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Advanced Use of the Nonworking Time Calendar

Background

In my previous article on Understanding the Nonworking Time Calendar, I showed you how to apply an alternate base calendar as the Project Calendar and the Nonworking Time Calendar for a project. I suspect that for many of you, the Nonworking Time Calendar might be a new concept to you. Whether the concept is new or not, in this article, I would like to extend that knowledge even further and show you an advanced use for the Nonworking Time Calendar.

Advanced Use of the Nonworking Time Calendar

When the Microsoft Project software development team implemented the Nonworking Time Calendar feature many years ago, they added some additional functionality that you can use to troubleshoot scheduling problems. For example, notice the scheduling mystery shown in Figure 1, in which the task’s Gantt bar contains a task split (the pattern) in the middle of bar. What is going on here? Why is Microsoft Project displaying this task split?

Scheduling MysteryFigure 1: Mysterious task split

I can tell you that most scheduling mysteries are caused by resource calendars. In the case of this particular task, three resources are assigned to this task, so the task split is probably caused by the resource calendar(s) of Quinlyn Baker, Jennifer Bruce, and/or Richard Sanders. Although there are several methods to troubleshoot scheduling issues caused by a resource calendar, one method of which you may not be aware is using the Nonworking Time Calendar feature. Let me show you how to use this feature.

To use the Nonworking Time Calendar feature, double-click the Timescale bar at the top of the Gantt Chart screen and then select the Non-working time tab in the Timescale dialog. When you click the Calendar pick list, the Timescale dialog displays a list of every base calendar, along with the calendar for every resource in the project team, such as shown in Figure 2. Notice that I am preparing to select the name of the first assigned resource, Quinlyn Baker, on the task that contains a task split.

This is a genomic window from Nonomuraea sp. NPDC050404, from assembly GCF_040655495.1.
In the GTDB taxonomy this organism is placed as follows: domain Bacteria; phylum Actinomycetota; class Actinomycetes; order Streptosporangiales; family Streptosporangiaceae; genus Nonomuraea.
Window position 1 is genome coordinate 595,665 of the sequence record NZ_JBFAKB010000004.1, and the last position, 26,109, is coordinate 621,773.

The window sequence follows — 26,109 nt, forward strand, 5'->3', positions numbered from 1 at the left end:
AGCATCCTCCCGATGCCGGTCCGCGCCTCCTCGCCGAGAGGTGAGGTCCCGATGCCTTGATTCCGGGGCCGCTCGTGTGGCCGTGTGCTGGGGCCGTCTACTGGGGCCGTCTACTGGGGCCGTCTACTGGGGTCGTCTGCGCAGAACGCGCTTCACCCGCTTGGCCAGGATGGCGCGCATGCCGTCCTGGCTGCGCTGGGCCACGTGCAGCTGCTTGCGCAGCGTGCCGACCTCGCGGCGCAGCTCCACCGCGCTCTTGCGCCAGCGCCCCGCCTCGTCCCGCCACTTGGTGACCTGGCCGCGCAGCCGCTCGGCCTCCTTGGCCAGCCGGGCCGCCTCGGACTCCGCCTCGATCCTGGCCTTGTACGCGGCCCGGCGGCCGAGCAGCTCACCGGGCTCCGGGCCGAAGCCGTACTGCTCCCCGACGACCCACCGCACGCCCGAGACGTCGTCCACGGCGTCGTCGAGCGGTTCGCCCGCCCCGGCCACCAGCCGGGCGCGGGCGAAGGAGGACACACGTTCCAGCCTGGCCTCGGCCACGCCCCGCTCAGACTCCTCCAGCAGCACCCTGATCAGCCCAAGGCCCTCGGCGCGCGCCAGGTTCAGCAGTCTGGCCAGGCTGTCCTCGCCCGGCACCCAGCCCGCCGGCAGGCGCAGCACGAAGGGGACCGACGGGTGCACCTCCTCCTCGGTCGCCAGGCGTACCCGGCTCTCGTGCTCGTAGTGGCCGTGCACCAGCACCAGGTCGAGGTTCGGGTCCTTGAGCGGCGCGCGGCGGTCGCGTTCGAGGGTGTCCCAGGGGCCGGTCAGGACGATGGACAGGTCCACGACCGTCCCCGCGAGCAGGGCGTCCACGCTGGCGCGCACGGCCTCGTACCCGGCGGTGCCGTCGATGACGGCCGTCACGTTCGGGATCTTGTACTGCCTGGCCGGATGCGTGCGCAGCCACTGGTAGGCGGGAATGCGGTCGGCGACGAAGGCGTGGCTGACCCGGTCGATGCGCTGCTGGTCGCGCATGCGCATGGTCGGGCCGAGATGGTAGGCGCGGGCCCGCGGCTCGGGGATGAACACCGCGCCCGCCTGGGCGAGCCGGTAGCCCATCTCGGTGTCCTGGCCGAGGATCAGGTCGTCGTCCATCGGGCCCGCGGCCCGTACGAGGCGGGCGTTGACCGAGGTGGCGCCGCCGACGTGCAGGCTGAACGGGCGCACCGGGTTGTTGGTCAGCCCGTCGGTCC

elect a resource in the Timescale dialogFigure 2: Select the name of an assigned resource

When you select the name of a resource to apply the resource’s calendar as the Nonworking Time Calendar, Microsoft Project displays the selected resource’s nonworking time as gray shaded vertical bands in the Gantt Chart screen. Notice in Figure 3 that the Gantt Chart screen shows a gray shaded vertical band for every work day during the week of December 4, which indicates that the entire week is nonworking time for Quinlyn Baker.

Quinlyn Baker applied as Nonworking Time CalendarFigure 3: Entire week is nonworking time for Quinlyn Baker

Note: After applying one or more resource calendars as the Nonworking Time Calendar, be sure to set the Nonworking Time Calendar back to the base calendar used as the Project Calendar.

Since I have determined that Quinlyn Baker’s calendar includes nonworking time for the entire week of December 4, which is causing the task split, I would like to know why she is not available for work that week. If I navigate to the Resource Information dialog from the Resource Sheet view, and then click the Change Working Time button, Microsoft Project displays the Change Working Time dialog for Quinlyn Baker’s resource calendar. Notice in the dialog shown in Figure 4 that she is taking a certification training class during the entire week, and that this class has been approved.